Sacred Steel - Hammer of destruction 4.5/5

Reviewed: 2-16-07


1. Hammer of destruction
2. Where demons dare to tread
3. Maniacs of speed
4. Blood and thunder
5. Impaled by metal
6. Descent of a lost soul
7. Black church
8. Generally hostile
9. Plague of terror
10. Sword and axes
11. The torch of sin

Germany's true metal veterans Sacred Steel have been stalwarts of the scene since 1998, when they unleashed their debut opus, 'Reborn in steel', on an unsuspecting world. (Their lineage dates back even earlier if one counts Tragedy Divine, a precursor entity that included the band's creative nucleus and formed the embryo from which Sacred Steel ultimately hatched.) In the intervening years, there have been numerous studio albums (this is the band's 6th overall), 2 record label changes, and some key personnel shifts, including most notably the departure of guitarist/co-founder Jorg Knittel and his sidekick 6-stringer Oli Grosshans in 2005. Through it all, however, Sacred Steel have remained something of an enigma, with their 80s styled power/thrash hybrid prompting equal parts fanatical devotion from their core fanbase and dismissive derision from others. I have always been part of the former camp, so the intense criticism is difficult for me to understand. From what I gather, however, much of it is leveled at the unconventional high-pitched vocal style of Gerrit P. Mutz. Personally, I've always enjoyed Gerrit's singing, which conveys the necessary power and emotion while carrying a unique timbre that identifies it immediately as the throat of Sacred Steel. In a world of fungible copycat singers, I find Gerrit's unmistakable delivery refreshing.

Fans of Sacred Steel should rejoice, as 'Hammer of destruction' is their strongest outing since at least 2000's 'Bloodlust' opus, and might just be their finest recording ever. The new blood has done the band loads of good, and those unfortunate death metal influences that plagued the last couple of releases are now a distant memory. All of the band's trademarks are here in spades. The riffing is furious, catchy, and decidedly old-school in bent, reminding of Agent Steel, Savage Grace, Hallows Eve, Exciter, and many other obscure 80s metal combos, as well as bands like Solitaire, October 31 or Metal Inquisitor today. The songs are simple, with great choruses that reel the listener in immediately. Lyrics tend to extol the virtues of metal, including the brilliantly titled "Impaled by metal", whose key couplet is "If metal's dead - the dead walk the earth." I note many references throughout to earlier Sacred Steel song and CD titles. The band shift tempos effectively, mixing speedy monsters like "Maniacs of speed" and "Blood and thunder" with the slow banger "Black church", probably the most epic song the band have ever written. Production duties are masterfully handled by legendary producer Harris Johns, who ensures that this band has never sounded better than they do on 'Hammer of destruction'. But the star of the show is the songwriting. Of this CD's 9 cuts (plus a cover and an acoustic interlude), at least 5 would be mandatory inclusions on any "best-of" Sacred Steel compilation I might fashion.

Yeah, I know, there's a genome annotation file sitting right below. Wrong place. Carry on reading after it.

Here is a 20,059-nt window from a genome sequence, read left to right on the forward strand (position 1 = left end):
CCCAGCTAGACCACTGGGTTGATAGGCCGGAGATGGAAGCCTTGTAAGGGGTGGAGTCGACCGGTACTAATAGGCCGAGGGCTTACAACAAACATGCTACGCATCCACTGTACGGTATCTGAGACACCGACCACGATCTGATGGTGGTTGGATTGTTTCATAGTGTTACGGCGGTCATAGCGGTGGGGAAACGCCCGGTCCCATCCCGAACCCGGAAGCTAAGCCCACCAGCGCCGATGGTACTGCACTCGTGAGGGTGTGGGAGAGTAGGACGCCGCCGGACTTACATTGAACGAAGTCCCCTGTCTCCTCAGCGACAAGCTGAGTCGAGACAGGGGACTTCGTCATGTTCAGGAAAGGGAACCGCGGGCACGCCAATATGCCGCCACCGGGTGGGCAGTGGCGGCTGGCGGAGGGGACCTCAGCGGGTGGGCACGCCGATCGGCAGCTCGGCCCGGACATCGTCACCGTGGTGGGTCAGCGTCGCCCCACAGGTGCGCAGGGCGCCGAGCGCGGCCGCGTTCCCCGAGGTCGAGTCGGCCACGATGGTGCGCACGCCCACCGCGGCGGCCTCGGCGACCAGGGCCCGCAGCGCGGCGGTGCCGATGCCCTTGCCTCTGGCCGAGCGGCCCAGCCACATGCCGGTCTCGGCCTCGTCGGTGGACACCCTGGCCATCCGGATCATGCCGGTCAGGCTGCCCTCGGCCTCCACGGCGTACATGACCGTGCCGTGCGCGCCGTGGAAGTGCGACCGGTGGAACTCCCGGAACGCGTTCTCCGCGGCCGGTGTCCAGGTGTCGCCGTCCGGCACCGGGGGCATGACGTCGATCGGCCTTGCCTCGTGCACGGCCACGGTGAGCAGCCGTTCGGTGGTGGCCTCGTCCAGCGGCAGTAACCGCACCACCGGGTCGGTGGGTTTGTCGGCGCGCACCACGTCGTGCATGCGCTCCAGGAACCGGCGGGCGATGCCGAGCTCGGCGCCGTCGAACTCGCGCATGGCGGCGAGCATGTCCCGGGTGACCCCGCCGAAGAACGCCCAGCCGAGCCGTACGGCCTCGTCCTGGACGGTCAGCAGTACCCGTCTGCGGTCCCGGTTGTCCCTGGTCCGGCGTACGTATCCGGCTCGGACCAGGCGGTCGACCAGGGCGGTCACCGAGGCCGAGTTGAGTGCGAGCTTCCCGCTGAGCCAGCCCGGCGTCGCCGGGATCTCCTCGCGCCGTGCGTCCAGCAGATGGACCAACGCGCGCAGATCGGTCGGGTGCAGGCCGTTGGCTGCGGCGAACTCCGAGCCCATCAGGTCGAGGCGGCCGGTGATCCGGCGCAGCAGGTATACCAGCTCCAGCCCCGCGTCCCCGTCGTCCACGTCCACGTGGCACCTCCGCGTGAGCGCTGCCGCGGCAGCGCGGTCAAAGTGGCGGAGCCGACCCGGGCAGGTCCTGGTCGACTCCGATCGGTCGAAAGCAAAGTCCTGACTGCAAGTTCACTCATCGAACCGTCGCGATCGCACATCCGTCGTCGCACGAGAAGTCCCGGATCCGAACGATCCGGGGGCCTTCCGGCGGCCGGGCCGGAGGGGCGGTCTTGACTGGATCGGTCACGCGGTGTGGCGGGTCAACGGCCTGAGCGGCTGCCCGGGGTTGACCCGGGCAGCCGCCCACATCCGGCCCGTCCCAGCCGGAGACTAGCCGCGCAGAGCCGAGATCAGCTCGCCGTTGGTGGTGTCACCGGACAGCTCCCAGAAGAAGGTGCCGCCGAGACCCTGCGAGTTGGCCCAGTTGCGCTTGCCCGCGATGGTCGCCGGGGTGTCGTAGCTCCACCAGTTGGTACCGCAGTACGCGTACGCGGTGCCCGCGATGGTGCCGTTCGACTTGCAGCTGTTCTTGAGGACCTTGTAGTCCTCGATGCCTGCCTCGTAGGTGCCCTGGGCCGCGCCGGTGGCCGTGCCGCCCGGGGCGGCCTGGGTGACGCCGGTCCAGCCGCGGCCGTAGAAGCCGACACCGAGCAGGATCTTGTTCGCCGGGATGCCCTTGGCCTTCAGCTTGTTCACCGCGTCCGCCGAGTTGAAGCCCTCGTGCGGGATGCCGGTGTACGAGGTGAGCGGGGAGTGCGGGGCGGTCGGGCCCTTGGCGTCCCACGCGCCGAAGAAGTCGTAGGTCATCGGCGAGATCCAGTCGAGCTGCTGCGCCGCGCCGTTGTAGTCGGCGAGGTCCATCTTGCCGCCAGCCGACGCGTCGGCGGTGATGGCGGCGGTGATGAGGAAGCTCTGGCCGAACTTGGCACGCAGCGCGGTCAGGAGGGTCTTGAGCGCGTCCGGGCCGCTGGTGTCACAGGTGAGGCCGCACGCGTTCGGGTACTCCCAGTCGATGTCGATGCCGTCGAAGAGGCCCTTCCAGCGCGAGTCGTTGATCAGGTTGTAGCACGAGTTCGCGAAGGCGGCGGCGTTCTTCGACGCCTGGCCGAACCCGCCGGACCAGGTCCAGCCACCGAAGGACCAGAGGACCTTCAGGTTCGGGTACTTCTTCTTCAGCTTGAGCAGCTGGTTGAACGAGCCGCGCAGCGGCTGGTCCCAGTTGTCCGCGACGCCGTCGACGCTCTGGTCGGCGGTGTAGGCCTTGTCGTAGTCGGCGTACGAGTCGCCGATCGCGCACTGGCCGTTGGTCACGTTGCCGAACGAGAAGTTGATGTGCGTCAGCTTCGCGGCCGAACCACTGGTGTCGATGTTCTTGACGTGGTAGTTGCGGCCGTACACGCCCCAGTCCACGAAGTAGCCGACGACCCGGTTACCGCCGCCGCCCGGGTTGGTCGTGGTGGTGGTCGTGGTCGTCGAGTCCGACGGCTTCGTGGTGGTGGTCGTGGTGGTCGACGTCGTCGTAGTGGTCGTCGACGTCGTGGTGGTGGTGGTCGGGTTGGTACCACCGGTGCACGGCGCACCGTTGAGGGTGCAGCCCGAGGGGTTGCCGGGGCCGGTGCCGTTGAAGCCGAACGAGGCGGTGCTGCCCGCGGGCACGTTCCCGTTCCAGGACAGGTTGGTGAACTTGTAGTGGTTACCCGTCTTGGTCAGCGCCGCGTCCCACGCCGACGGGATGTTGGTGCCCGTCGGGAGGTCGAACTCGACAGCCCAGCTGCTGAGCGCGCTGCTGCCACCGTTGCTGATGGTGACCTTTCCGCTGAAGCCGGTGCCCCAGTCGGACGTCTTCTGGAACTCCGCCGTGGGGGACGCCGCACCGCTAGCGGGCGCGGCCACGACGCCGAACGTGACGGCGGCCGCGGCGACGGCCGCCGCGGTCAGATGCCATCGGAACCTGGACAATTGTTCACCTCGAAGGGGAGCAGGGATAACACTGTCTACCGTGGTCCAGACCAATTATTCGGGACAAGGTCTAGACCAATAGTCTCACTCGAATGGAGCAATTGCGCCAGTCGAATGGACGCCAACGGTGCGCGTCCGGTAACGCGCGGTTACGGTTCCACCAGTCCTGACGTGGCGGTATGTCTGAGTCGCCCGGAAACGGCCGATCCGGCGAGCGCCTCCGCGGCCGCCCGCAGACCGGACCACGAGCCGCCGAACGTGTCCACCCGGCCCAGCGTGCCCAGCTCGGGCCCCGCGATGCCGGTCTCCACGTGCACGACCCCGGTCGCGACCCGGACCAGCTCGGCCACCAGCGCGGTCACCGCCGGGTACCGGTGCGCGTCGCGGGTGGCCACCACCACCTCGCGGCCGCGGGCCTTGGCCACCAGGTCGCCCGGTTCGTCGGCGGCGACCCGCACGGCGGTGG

Aside from the fantastic songs, it's the little touches that set this CD apart from many other recordings in the genre. Sacred Steel made a brilliant decision by covering Jag Panzer's all-time classic "Generally hostile", a song that fits this band like a glove. They make "Generally hostile" their own, much as they did with their cover of Omen's "Battle cry" a few years ago. Moreover, they cleverly weave in snippets of soundbites from movies or the like to introduce or conclude songs. For example, "Impaled by metal" begins with a Tipper Gore type speech about a "demetalling" program to purge the evils of metal from today's youth. The juxtaposition with the hail-metal lyrics of the song is most effective. Even better is the intro to the supersonic "Maniacs of speed", which starts with a breathless voice exclaiming, "Fasten all seatbelts! Seal all entrances and exits! Close all shops in the mall! Ludicrous speed, GO!" At the end of the song, the same voice intones, "What the hell was that?" Once you've heard the song, you'll understand how perfectly chosen these passages are. The package is rounded out with a stellar performance video for "Maniacs of speed". Having witnessed the band's performance first-hand in dank German concert halls, I can vouch for this video being an accurate representation of the band's all-out metallic assault. Finally, Sacred Steel took the extraordinary step of releasing a boxed-set version of this CD that includes, among other things, an excellent full-length bonus CD, 'Pounding inferno', of originals and covers (all hail Raven "All for one"!) that deserves a home in any Sacred Steel fan's collection.

If you have never enjoyed Sacred Steel's music in the past, I can't imagine that 'Hammers of destruction' will change your mind, as everything you hate about the band remains fully intact here. The band did not make this CD for you, so move along. For fans of Sacred Steel, 'Hammers of destruction' represents the band at their absolute best. Buy or die! The last words go to Gerrit Mutz, who commands on the opening track "From death comes life/Now bang your head and go f***ing insane." Amen, brother.




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